At varying rates and in different ways, we are all growing older, marching toward a more fragile future and an inevitable demise. But is there a way to control the pace of aging, to delay the biological process playing out in our wrinkled faces, stooped shoulders and stiff joints?
A feature-length documentary written and directed by the head of the Edward H. Arnold Center for Confluent Media at the University of Miami — premiering Oct. 8 at UM’s Cosford Cinema — asks this question and many more in scenes that are both poignant and pointed.
Filmed over three years in a dozen countries, The Silver Mirror focuses on a seismic demographic shift affecting countries large and small. By the year 2050, the number of senior citizens on the planet is expected to almost triple, to about 2 billion. In the United States alone, an estimated 10,000 people turn 65 every day.
“We are talking about something very big,” says the film’s director, Ali Habashi, an adjunct professor in UM’s motion picture program, referring to the graying global population. “And we ask, how prepared are we? How are we going to deal with this phenomenon because it will change many things in our societies.”
By telling the individual stories of elderly from around the world, the film paints a painfully honest portrait of how different people and cultures manage aging. Among the most touching scenes are vignettes of seniors staring at their reflections in a silver mirror as they ruminate, in their own language, about what it means to grow old.
One woman, yearning for an end, muses, “It is too long. I have had enough.” But many are hopeful, smiling into the future.
The narration by Tony and Emmy Award-winning actress Blythe Danner is as poetic as the cinematography. The film features famous names, including poet Maya Angelou, 85, and UM President Donna Shalala, 72, as well as top international scholars.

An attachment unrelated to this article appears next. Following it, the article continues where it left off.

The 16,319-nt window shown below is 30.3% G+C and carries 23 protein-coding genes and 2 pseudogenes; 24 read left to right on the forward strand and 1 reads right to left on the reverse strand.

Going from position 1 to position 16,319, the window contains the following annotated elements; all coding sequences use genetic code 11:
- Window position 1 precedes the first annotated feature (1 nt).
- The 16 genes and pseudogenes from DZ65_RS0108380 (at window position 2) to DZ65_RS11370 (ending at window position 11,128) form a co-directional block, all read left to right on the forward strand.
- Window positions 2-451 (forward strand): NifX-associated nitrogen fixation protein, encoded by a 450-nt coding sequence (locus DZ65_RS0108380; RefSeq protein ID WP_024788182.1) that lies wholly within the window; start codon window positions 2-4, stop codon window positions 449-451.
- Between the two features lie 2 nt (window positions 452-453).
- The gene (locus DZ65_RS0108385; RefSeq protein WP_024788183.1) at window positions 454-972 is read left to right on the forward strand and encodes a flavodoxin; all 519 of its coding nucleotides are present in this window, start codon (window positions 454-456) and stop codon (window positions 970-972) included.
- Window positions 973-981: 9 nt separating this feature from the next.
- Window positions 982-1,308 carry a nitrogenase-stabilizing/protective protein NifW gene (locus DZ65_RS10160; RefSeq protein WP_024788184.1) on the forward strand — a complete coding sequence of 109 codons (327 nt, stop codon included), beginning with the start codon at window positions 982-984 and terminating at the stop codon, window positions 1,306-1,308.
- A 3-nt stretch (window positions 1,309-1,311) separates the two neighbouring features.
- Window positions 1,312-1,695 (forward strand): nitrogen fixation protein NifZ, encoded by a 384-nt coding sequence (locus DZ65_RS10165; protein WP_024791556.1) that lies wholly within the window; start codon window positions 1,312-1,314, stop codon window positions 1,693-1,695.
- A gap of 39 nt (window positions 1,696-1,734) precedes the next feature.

Close-ups of battered faces and gnarled fingers are interspersed with sequences shot in the homes and gathering places of some of the world’s oldest citizens: master weavers in Japan, a six-generation Icelandic family whose patriarch is 104 and centenarians on the Mediterranean island of Sardinia among them.
The intent, Habashi says, is to draw a comprehensive, unflinching portrait of aging.
The Silver Mirror also reflects debate among biologists and ethicists about the challenges and societal impact of extending the human lifespan.
“Centenarians are the fastest growing demographic,” says Habashi, 42. “And 120 is absolutely possible.”
Some of the remarkable scientific discoveries he initially researched three years ago have been surpassed by even more astounding findings, he says.
“We are in a position to be the first generation in human history to understand and control the biological causes of aging. It’s not just about increasing the lifespan of humans but also extending their health span.”
There is an urgency in this film, an appeal for viewers to face what Habashi calls “that universal voice” within all of us that ponders the frailty and wisdom that come with age.
Habashi edited and co-directed the critically acclaimed 2008 documentary One Water, which examined the world’s water crisis. In The Silver Mirror as in One Water, he worked with UM cinematographer Ed Talavera, and both films were scored by UM composer Thomas M. Sleeper.
The Silver Mirror was produced with the support of the Herbert W. Hoover Foundation and UM’s Arsht Ethics Initiatives. In addition to the screening at UM, the documentary will be shown in Geneva at the headquarters of the World Health Organization and in New York at Columbia University.